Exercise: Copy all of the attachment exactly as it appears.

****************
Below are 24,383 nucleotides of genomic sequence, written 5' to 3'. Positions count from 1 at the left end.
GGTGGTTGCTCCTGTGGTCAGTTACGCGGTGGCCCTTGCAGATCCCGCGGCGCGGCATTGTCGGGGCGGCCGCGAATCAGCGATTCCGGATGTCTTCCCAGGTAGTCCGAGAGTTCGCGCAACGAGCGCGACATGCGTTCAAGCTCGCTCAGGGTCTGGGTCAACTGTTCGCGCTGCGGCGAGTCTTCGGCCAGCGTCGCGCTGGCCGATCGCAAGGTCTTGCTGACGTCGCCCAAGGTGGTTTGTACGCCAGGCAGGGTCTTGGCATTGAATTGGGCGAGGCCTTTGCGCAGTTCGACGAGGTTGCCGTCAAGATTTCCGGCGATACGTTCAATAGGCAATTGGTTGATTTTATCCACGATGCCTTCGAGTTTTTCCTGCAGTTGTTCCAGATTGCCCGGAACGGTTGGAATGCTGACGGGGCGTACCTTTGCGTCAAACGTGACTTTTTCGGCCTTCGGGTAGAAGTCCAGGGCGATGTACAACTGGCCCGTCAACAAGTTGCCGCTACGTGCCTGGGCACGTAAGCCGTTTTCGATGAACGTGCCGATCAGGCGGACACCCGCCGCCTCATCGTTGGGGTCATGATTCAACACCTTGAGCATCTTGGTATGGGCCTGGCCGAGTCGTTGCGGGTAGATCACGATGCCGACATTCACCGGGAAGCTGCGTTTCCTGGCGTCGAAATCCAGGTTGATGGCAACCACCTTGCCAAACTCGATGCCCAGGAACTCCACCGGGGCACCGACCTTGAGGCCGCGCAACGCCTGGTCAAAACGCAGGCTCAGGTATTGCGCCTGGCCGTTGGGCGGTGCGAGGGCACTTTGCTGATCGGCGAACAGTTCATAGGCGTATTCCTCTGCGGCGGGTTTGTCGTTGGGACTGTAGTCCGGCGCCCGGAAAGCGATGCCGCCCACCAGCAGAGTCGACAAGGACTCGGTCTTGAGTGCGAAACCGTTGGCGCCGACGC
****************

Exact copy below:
Below are 24,383 nucleotides of genomic sequence, written 5' to 3'. Positions count from 1 at the left end.
GGTGGTTGCTCCTGTGGTCAGTTACGCGGTGGCCCTTGCAGATCCCGCGGCGCGGCATTGTCGGGGCGGCCGCGAATCAGCGATTCCGGATGTCTTCCCAGGTAGTCCGAGAGTTCGCGCAACGAGCGCGACATGCGTTCAAGCTCGCTCAGGGTCTGGGTCAACTGTTCGCGCTGCGGCGAGTCTTCGGCCAGCGTCGCGCTGGCCGATCGCAAGGTCTTGCTGACGTCGCCCAAGGTGGTTTGTACGCCAGGCAGGGTCTTGGCATTGAATTGGGCGAGGCCTTTGCGCAGTTCGACGAGGTTGCCGTCAAGATTTCCGGCGATACGTTCAATAGGCAATTGGTTGATTTTATCCACGATGCCTTCGAGTTTTTCCTGCAGTTGTTCCAGATTGCCCGGAACGGTTGGAATGCTGACGGGGCGTACCTTTGCGTCAAACGTGACTTTTTCGGCCTTCGGGTAGAAGTCCAGGGCGATGTACAACTGGCCCGTCAACAAGTTGCCGCTACGTGCCTGGGCACGTAAGCCGTTTTCGATGAACGTGCCGATCAGGCGGACACCCGCCGCCTCATCGTTGGGGTCATGATTCAACACCTTGAGCATCTTGGTATGGGCCTGGCCGAGTCGTTGCGGGTAGATCACGATGCCGACATTCACCGGGAAGCTGCGTTTCCTGGCGTCGAAATCCAGGTTGATGGCAACCACCTTGCCAAACTCGATGCCCAGGAACTCCACCGGGGCACCGACCTTGAGGCCGCGCAACGCCTGGTCAAAACGCAGGCTCAGGTATTGCGCCTGGCCGTTGGGCGGTGCGAGGGCACTTTGCTGATCGGCGAACAGTTCATAGGCGTATTCCTCTGCGGCGGGTTTGTCGTTGGGACTGTAGTCCGGCGCCCGGAAAGCGATGCCGCCCACCAGCAGAGTCGACAAGGACTCGGTCTTGAGTGCGAAACCGTTGGCGCCGACGC